Yes, that’s right. I said it. You don’t need a credit score. Now, before you tar and feather me or fill the comment section with mean-spirited comments, just hear me out and then decide.
We have been raised in this country to believe that in order to get anything worth having, you have to get it on credit. We have been conditioned to believe that it is only natural to get what we want, when we want it, regardless of whether or not we have stopped to think about if we should have it. (Whew, that was a long one!)
What we are talking about is going to school without a plan to pay for it beyond a student loan, getting a car without a plan except an auto loan, buying furniture with no plan except a line of credit at the furniture store. I’m sure that most of you know what I mean, but, that is also the problem – most of you know what I mean. And you know what I mean because you’ve done it. I’ve done a lot of this too, but, at 30, I have found that this is not a good life plan.
By accepting debt into our lives, we are paying for today on the promise of tomorrow. In other words, we are borrowing on the assumption that we will continue to be able to make those payments in the future. And in the current state of the economy, that is not a great assumption to make.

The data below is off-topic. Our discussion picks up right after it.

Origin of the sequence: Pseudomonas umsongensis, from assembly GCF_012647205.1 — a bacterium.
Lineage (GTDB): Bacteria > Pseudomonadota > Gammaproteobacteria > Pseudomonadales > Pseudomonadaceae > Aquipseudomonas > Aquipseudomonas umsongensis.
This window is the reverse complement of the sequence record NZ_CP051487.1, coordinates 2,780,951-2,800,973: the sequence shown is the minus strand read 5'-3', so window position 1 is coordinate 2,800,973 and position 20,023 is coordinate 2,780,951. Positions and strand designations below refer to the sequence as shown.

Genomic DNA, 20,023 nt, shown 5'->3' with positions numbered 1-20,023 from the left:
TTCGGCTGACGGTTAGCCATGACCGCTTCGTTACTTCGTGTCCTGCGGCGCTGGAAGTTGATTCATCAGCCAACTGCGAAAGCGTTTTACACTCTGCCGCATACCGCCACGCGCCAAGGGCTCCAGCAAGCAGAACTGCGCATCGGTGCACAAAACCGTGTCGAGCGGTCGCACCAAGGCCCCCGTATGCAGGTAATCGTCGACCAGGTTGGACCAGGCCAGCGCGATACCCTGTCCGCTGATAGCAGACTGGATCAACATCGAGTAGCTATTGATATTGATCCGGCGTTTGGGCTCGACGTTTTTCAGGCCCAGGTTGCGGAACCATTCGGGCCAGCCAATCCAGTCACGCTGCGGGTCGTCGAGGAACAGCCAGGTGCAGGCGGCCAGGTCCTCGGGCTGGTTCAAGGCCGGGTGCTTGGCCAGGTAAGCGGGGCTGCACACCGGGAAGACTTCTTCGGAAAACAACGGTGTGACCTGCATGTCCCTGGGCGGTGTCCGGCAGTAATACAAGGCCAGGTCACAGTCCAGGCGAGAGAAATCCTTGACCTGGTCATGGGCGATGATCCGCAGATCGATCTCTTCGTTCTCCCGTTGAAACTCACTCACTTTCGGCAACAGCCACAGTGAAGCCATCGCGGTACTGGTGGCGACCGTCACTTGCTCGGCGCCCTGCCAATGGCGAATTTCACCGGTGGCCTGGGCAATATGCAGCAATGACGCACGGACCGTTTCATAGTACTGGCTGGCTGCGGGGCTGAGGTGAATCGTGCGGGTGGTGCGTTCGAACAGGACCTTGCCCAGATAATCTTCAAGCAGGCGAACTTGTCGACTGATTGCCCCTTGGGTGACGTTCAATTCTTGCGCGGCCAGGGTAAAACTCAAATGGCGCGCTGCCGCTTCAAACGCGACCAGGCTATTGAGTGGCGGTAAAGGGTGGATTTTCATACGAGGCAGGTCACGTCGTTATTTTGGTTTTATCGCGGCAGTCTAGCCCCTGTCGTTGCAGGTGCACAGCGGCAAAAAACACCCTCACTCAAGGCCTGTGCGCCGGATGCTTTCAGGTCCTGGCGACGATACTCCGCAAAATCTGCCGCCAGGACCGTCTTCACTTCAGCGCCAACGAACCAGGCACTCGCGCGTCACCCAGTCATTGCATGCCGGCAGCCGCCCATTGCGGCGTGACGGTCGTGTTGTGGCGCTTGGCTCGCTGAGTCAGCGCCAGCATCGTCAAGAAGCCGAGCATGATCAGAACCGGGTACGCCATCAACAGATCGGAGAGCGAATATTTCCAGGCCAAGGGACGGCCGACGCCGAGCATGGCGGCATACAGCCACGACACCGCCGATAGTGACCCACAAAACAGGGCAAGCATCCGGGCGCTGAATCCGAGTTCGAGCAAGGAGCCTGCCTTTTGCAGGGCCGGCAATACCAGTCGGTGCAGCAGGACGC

However, when we save up for big-ticket items (such as cars and furniture) then we get to take our time and decide what is best for us as well as having the satisfaction of ownership. After all, when you lose your job or take a pay cut or take time off to start your own business, wouldn’t you rather have the peace of mind to know that you don’t have any payments to keep up with? I know I would.
What does any of this have to do with your credit score? Your credit score is really just a number that shows lenders, employers, and insurers how good you are at paying back money you have borrowed. That’s it. It is not an indication of your worth or integrity. It doesn’t tell an employer that you are a hard-working individual who is honest to a fault. And it doesn’t tell an auto insurance company that you have money to pay for repairs for your vehicle and that’s why you are a better insurance risk.
When employers and insurers use credit scores to make these decisions, they are missing an important part of what makes us individuals and how we make our decisions. This is especially true if you no longer borrow money and are just working to pay back your obligations.
We have heard of the great and all-powerful FICO score. But does anyone take the time to tell you how it’s composed? Here are the components of a FICO score according to the official Web site (myfico.com):
- Payment history
This includes late payments and the length of your late payments. On time payments keep your score high while late payments drop your score.
- Amount owed
This amount is shown along with your total credit available when you look at your credit report. The more you owe in relation to your available credit, the lower your score. So, as you pay off your debt, your score will rise, but will eventually go down if you do not take out any more debt.
- Length of credit history